The Summary of The Poem of Death be not Proud

The Summary of The Poem of Death be not Proud


Death, be not proud, though some have called thee 

Mighty and dreadful, for thou art not so; 

For those whom thou think’st thou dost overthrow 

Die not, poor Death, nor yet canst thou kill me. 

From rest and sleep, which but thy pictures be, 

Much pleasure; then from thee much more must flow, 

And soonest our best men with thee do go, 

Rest of their bones, and soul’s delivery. 

Thou art slave to fate, chance, kings, and desperate men, 

And dost with poison, war, and sickness dwell, 

And poppy or charms can make us sleep as well 

And better than thy stroke; why swell’st thou then? 

One short sleep past, we wake eternally 

And death shall be no more; Death, thou shalt die. 


Death is openly addressed and personified by the speaker, who tells it not to be arrogant just because some people find death frightening and threatening. Death, in reality, is neither of these things since individuals do not genuinely die when death, whom the speaker pities, comes to them, and the speaker will not truly die when death comes to him.

When comparing death to rest and sleep, two activities that are similar to death, the speaker believes that death will be even more enjoyable. Death, which is nothing more than the resting of the body and the arrival of the spirit in the hereafter, is frequently associated with the greatest individuals.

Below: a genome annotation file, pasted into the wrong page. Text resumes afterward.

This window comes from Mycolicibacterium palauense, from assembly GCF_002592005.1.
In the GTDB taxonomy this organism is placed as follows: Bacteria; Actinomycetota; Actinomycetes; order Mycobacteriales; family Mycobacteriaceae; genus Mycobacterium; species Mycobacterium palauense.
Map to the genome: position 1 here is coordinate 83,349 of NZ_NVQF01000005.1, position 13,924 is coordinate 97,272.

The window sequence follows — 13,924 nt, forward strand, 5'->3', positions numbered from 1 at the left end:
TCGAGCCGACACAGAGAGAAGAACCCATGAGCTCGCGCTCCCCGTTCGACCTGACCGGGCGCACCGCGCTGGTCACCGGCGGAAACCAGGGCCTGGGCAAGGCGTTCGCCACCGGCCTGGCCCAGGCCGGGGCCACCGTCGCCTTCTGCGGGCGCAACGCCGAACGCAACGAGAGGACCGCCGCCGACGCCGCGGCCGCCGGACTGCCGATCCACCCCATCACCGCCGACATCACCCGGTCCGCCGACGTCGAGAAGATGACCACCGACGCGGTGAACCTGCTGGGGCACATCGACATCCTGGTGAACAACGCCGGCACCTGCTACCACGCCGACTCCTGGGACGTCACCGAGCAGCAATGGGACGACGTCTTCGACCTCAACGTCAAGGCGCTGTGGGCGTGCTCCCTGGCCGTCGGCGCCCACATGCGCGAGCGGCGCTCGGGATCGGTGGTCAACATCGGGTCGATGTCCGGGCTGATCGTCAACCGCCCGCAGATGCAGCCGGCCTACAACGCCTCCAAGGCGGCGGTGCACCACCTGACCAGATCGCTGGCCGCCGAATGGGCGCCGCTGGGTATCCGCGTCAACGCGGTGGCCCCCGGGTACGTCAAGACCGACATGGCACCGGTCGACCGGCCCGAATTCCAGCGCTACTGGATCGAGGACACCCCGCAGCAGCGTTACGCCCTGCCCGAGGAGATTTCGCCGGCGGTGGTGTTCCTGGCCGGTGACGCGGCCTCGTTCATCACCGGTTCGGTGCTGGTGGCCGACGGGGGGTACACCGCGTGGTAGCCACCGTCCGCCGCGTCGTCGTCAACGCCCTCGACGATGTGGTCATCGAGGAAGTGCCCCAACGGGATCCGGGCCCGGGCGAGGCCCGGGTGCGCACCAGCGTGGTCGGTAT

Fate and luck are in complete control of death, which is frequently delivered by rulers or desperate individuals. Poison, conflict, and disease, according to the speaker, are all linked with death. When it comes to rest, drugs and magical spells outperform death. Given all of this, what might be the cause for death’s arrogance?

Death is nothing more than a restful slumber between people’s earthly existence and the everlasting afterlife, where death will no longer be a part of their lives. Death, or at least a certain perception of death as a source of fear, is what will succumb.

The summary of Batter My Heart by John Donne

The Summary of The Poem of Death be not Proud

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